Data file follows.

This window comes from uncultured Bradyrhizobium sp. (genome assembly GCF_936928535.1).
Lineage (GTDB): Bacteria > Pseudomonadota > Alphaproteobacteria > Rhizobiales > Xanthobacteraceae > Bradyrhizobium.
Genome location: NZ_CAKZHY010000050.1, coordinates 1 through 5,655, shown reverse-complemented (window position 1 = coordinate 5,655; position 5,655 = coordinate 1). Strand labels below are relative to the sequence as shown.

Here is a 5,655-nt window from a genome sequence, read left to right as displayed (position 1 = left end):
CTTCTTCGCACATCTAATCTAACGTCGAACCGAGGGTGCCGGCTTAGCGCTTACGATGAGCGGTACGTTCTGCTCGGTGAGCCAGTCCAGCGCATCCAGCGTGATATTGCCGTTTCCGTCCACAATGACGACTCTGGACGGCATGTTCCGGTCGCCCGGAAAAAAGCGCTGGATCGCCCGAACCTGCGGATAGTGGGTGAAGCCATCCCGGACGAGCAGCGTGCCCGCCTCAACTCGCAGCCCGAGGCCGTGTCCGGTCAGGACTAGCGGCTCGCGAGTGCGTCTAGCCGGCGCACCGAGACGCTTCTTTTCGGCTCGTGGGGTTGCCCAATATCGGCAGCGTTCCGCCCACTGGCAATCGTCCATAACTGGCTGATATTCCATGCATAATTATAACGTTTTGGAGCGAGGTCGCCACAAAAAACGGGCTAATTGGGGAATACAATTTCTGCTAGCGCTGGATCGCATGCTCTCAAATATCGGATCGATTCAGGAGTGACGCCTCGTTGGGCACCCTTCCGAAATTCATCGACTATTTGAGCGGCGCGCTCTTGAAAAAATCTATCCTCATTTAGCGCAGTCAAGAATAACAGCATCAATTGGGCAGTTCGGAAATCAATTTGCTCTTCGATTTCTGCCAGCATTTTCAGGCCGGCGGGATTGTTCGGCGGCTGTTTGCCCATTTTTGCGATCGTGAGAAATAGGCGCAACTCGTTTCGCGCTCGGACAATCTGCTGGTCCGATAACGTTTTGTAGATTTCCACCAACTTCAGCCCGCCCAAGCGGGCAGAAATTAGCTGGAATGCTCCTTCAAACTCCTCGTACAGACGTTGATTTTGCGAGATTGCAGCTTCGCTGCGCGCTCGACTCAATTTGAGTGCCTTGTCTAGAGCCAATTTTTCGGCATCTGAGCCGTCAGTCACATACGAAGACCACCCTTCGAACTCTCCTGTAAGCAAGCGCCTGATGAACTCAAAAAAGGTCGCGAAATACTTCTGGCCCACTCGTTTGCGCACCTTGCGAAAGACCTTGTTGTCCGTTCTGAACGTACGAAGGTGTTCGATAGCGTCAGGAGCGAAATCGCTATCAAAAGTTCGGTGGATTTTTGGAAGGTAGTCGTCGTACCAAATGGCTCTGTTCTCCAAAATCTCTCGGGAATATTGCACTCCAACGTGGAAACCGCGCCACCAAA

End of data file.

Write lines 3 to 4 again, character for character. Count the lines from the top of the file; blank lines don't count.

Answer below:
Genome location: NZ_CAKZHY010000050.1, coordinates 1 through 5,655, shown reverse-complemented (window position 1 = coordinate 5,655; position 5,655 = coordinate 1). Strand labels below are relative to the sequence as shown.

Here is a 5,655-nt window from a genome sequence, read left to right as displayed (position 1 = left end):